chantries of St John's church

chantry of the blessed virgin mary

Of the Church of St John the Baptist

 

As early as 1302 the Woborn Muniments record various properties in the town belonging to the Chantry of the Blessed Virgin Mary. In 1392, during the reign of Richard II, Alice Gryse gave a messuage to William Montford, Provost of Yeovil, and to his successors, on condition that a payment was made to "the chaplain of the chapel of St Mary" and further stating that thirty years before, a similar by John Hopkins was made to William Jamys, the then Provost, on condition that an annual payment of four shillings was made to the chaplain.

John Belman (also written as Bellman and Bullman) appears as the perpetual chaplain of the 'Chantry of Our Lady' in certificates in the Bishop's Register between 1450 and 1467.

The first time that two separate chantries dedicated to the Virgin Mary are noted was in 1450 when indulgences granted by the Bishop for those contributing to the relief of those who had suffered by the recent great fire in Yeovil and towards rebuilding property belonging to chantries and the almshouse makes reference to "11 belonging to the chantry of the Virgin Mary outside the church" and "19 belonging to another chantry of the Virgin Mary in the said church."

The two chantries dedicated to the Virgin Mary went by several names, including Our Lady, the Blessed Virgin Mary, and so forth. One was 'within' the church and the other 'without' and were frequently referred in full as the 'Chantry Chapel of the Blessed Virgin Mary within/without the Church'.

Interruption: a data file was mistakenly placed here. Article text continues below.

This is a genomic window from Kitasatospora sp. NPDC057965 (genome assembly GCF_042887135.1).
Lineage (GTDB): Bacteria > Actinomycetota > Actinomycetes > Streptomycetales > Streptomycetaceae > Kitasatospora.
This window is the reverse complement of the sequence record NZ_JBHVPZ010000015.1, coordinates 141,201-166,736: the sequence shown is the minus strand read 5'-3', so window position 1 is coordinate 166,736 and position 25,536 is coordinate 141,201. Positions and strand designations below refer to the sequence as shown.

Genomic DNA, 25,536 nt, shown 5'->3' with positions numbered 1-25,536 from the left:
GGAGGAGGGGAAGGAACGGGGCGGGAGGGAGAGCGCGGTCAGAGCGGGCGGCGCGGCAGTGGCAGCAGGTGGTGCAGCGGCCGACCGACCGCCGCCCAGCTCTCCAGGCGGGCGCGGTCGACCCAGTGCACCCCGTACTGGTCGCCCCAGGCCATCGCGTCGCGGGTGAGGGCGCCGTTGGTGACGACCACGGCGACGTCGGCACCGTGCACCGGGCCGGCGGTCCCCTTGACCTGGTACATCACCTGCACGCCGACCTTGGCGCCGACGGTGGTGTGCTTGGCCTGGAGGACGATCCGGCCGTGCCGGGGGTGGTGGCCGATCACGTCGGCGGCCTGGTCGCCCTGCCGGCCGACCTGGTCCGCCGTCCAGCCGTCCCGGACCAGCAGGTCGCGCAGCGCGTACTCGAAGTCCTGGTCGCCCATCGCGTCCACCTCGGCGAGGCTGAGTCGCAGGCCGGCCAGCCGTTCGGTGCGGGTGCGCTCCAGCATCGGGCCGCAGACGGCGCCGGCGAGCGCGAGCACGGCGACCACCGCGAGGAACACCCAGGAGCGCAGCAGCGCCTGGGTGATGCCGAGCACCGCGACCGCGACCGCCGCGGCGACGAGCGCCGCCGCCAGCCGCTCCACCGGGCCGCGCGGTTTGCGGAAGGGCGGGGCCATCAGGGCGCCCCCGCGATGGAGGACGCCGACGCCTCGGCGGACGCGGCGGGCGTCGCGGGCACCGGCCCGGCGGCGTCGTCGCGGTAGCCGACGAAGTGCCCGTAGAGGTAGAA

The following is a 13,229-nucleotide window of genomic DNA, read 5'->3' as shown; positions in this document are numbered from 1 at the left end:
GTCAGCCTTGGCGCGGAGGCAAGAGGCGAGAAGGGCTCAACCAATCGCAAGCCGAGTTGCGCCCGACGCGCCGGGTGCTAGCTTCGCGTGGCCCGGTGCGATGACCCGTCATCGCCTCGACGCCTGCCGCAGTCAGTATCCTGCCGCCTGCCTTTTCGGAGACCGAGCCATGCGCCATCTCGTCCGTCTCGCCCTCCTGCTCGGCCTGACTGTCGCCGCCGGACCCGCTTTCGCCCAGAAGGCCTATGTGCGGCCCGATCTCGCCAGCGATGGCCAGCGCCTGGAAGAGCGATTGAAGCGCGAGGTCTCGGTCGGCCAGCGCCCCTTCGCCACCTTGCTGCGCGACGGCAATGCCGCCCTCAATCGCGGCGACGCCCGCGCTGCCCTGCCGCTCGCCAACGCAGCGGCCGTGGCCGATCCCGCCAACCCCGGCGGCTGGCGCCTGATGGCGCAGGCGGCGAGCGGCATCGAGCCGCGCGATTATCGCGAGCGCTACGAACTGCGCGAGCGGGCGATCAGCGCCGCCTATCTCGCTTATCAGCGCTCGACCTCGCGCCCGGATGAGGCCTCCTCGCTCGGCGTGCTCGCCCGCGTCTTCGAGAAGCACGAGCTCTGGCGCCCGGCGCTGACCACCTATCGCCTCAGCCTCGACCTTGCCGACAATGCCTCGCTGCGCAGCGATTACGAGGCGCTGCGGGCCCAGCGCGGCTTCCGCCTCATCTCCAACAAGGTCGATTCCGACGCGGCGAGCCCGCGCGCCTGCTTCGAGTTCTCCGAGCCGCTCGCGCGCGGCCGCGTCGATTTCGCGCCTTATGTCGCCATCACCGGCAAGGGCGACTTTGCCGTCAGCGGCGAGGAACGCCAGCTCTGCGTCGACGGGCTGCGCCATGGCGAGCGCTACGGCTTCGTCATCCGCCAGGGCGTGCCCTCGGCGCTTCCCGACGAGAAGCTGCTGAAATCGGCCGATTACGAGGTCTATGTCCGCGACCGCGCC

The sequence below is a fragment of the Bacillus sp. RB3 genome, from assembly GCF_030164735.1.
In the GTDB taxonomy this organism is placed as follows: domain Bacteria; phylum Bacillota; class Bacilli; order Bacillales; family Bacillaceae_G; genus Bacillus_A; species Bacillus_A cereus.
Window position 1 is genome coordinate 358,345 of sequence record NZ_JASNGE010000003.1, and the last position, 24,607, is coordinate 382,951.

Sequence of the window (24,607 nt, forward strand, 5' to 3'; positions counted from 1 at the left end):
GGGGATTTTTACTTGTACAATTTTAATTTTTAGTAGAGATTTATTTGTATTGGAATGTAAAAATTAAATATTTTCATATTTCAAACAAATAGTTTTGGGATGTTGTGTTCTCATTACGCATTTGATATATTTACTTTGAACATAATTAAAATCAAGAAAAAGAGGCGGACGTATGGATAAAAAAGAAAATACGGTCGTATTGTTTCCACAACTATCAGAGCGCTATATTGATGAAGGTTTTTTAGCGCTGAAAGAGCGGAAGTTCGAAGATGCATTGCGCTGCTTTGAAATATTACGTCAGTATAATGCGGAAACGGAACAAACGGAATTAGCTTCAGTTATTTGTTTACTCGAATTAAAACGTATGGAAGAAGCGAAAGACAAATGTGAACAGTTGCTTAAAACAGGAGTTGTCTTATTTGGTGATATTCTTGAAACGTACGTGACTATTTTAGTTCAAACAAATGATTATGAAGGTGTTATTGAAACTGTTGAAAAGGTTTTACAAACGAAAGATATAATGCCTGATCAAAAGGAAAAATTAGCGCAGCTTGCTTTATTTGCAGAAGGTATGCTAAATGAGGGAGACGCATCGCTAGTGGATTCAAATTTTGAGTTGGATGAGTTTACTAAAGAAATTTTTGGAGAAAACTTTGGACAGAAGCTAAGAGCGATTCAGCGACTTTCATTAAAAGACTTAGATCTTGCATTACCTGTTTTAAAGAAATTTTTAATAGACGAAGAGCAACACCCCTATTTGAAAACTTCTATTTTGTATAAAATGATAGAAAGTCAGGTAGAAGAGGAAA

The chantry of the Virgin Mary 'within' was a chapel in the south transept of St John's church (see photograph below). It was transferred here from the earlier church where it had been in existence certainly from 1302.

The chantry of the Virgin Mary 'without' was a separate building attached to the tower of St John's church and shown in the picture below. The chapel was converted into a school-house in 1573 and was used as a Charity Grammar School for boys as seen below. The chantry chapel was taken down and rebuilt in 1855 in its present position opposite the west door of St John's and is today known simply as The Chantry.

Many chantries acquired great wealth over the years as ever more benefactors made bequests in return for prayers for their souls. In 1548 the Return of Chantries listed the wealth of the Chantry of the Virgin Mary within the church as follows "The Chauntrie or oure lady founded within the same churche; Yearly worth, lands, tenements and hereditaments in the tenure of sundry persons.... by the rental of the same £12 11s 2d [about £6,400 per annum at 2017's value] Plate and ornaments - A chalice of silver gilt weighing 15oz. Ornaments appraised at 26s 4d" [about £700 at 2017's value].

 

Survey of the Chantry & its benefactors, 1548

 

The following is taken from the Survey and Rental of Somerset Chantries of 1548. Note that I have converted amounts from Latin to English, for example xiiijli xjs ijd as £14 11s 2d.

 

The Chantry of the blessed Mary the virgin within the parish church there.
..... holds the dwelling house of the said Chantry and renders per ann. 3s.

Hugh Cogen holds a tenement, and a cottage with a garden there, and renders per ann. 3s.

The same holds a garden in Southstrete with a virgate [about 20 acres] of meadow and 3 virgates of arable land, and renders per ann. 2s 8d.